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International Jewish Cemetery Project - Romania C 4530 2107, 254.3 miles WNW of Bucharest and 32 km from Timisoara. Alternate names: Csakova, Csak (Hungarian), Tschakowa (German.) The cemetery is located at Targului Str. no. 8, Ciacova, 1931, judet Timis, Romania. Present town population is 5,000-25,000 with no Jews.

  • Mayor Stefan Viorel, Town Hall of Ciacova, 1931, judet Timis
  • The Jewish Community of Timisoara, Gheorghe Lazar Str. no. 5, Romania, tel., Timisoara, 1900, Romania
  • The Federation of The Jewish Communities of Romania, Sf. Vineri Str. no. 9-11, sect. 3, Bucharest, Romania
  • "Dr. Moshe Carmilly" Institute for Hebrew and Jewish History, Universitatii Str. no. 7-9, room 61, 3400 Cluj-Napoca, Romania, Director: Ladislau Gyemant, This e-mail address is being protected from spambots. You need JavaScript enabled to view it
  • Key holder and caretaker: Mangol Iosif, Targului Str., no. 8, Ciacova

The Jewish population by census was 123 in 1880, 123 in 1900, seventeen in 1910, and 63 in 1930. The unlandmarked Orthodox and Neolog cemetery was established in first half of the 19th century. Last known burial was 1985.

The rural/agricultural flat land, separate but near other cemeteries, has no sign or marker. Reached via private property, access is open with permission. A fence with a gate that locks surrounds the site. Approximate pre-WWII size is unknown. Approximate post-WWII size is 70 x 70 m. 20-100 stones are visible with 20-100 in original location and 1-20 stones not in original location. Less than 25% of the stones are toppled or broken. Location of stones removed from the cemetery is unknown. Vegetation overgrowth in the cemetery is not a problem. Water drainage is good all year.

No special sections. The oldest known gravestone dates from 1830. The 19th and 20th century marble, granite, iron, and concrete flat shaped, smoothed and inscribed, carved relief-decorated, and double tombstones common gravestones have inscriptions in Hebrew, German, and Hungarian. No known mass graves. The local Jewish community owns the property used for Jewish cemetery and orchard. Adjacent properties are residential. Rarely, private Jewish or non-Jewish visitors stop.

The never vandalized cemetery Maintenance has been re-erection of stones, cleaning stones, and clearing vegetation. Current care is regular caretaker paid by the Jewish community of Timisoara. Within the limits of the cemetery is an empty preburial house. No threats.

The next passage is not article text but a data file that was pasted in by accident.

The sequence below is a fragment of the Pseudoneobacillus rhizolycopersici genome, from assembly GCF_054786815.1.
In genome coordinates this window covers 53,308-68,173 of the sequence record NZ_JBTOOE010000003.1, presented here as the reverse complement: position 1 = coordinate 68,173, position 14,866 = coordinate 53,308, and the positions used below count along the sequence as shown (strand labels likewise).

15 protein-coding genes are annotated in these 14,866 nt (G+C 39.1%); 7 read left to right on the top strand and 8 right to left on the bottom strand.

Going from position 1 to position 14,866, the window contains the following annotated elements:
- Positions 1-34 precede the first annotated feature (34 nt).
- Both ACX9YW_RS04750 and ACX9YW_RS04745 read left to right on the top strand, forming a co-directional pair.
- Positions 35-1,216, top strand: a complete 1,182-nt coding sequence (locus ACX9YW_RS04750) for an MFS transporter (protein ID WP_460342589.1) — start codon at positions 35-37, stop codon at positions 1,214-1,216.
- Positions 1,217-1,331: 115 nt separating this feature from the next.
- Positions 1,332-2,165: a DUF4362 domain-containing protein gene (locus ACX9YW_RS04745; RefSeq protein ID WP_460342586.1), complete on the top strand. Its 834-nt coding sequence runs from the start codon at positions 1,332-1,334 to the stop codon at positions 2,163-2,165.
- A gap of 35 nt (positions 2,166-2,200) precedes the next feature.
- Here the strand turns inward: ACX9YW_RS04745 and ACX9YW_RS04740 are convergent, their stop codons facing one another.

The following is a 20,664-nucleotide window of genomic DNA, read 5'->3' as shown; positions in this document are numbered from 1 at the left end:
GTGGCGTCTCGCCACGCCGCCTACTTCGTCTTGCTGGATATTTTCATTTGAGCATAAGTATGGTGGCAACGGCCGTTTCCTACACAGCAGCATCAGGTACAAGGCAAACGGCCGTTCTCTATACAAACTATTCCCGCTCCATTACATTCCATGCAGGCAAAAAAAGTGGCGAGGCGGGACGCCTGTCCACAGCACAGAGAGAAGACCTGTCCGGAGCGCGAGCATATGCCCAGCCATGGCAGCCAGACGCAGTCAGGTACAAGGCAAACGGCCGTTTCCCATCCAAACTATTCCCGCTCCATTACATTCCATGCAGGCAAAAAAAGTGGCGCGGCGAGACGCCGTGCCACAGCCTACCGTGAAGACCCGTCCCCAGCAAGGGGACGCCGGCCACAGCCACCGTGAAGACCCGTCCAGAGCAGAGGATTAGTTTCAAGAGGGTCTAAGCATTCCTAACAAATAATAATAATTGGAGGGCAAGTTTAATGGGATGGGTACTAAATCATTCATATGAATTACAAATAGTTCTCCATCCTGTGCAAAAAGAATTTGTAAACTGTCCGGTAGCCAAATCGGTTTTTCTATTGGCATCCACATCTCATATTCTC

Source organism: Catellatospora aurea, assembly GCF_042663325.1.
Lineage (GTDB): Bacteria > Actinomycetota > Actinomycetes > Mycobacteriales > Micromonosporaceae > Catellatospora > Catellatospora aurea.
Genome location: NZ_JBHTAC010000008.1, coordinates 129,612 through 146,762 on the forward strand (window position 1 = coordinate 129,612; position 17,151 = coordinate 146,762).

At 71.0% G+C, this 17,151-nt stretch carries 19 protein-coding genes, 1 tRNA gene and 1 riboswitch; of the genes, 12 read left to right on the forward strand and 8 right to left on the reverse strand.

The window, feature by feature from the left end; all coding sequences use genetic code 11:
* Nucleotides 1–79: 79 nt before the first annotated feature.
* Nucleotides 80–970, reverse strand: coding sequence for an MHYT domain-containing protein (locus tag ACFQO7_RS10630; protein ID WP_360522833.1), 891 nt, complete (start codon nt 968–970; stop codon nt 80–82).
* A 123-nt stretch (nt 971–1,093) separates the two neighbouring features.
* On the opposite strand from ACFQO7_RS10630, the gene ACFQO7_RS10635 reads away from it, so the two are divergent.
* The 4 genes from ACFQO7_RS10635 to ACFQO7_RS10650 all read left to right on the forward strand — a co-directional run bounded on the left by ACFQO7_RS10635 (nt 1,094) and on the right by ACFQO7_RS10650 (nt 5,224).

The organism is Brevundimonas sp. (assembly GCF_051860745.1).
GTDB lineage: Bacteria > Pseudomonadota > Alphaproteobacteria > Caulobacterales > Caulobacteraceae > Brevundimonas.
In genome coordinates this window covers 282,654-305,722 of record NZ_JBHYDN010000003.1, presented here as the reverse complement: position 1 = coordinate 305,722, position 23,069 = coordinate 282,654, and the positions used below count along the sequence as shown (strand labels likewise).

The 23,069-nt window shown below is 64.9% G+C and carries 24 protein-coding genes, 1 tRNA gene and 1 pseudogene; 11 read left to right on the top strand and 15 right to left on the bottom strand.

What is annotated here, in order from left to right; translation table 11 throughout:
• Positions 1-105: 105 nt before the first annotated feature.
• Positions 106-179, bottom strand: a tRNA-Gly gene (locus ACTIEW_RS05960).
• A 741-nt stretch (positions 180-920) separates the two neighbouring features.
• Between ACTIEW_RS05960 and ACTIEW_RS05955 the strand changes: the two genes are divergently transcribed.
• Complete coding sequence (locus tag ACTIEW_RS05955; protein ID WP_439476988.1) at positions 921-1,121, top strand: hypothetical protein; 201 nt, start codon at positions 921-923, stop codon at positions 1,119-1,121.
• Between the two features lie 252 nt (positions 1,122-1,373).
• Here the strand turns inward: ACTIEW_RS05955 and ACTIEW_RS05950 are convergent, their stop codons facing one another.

Claudia Ursutiu, Pietroasa Str. no. 21, 3400 Cluj Napoca, Romania, tel. 0040-64-151073 visited and completed survey in September 2000 using the following documentation:

  • Recensamantul din 1880. Transilvania coord.: Traian Rotariu, Cluj 1997.
  • Recensamantul din 1900. Transilvania Traian Rotariu, Cluj, 1999
  • Recensamantul general al populatiei din 29 decembrie 1930 (The General Census of the Population from December 29, 1930), vol. II, Bucuresti 1938
  • Recensamintul general al populatiei din Romania din 7 ianuarie 1992 (The General Census of the Population of Romania from January 7, 1992), vol. I, Bucuresti, 1994
  • Zsido Lexicon, ed. by Ujvari Peter, Budapest, 1929
  • Carmilly-Weinberger, Moshe. History of the Jews of Transylvania (1623-1944), Bucuresti, 1994, in Romanian
  • Izvoare si marturii referitoare la evreii din Romania (Sources and Testimonies on the Jews in Romania), vol. III/1-2, coord. L. Gyemant, L. Benjamin, Bucuresti, Ed. Hasefer, 1999
  • Victor Neumann, Istoria evreilor din Banat (A history of the Jews from Banat), Bucuresti, Atlas, 1999
  • Coriolan Suciu, Dictionar istoric al localitatilor din Transilvania (The Historical Dictionary of Localities in Transylvania), vol. I-II, Bucuresti, 1967
  • Microsoft Auto Route Express 1999

Claudia and Adrian Ursutiu interviewed Mangol Iosif. [January 2003]


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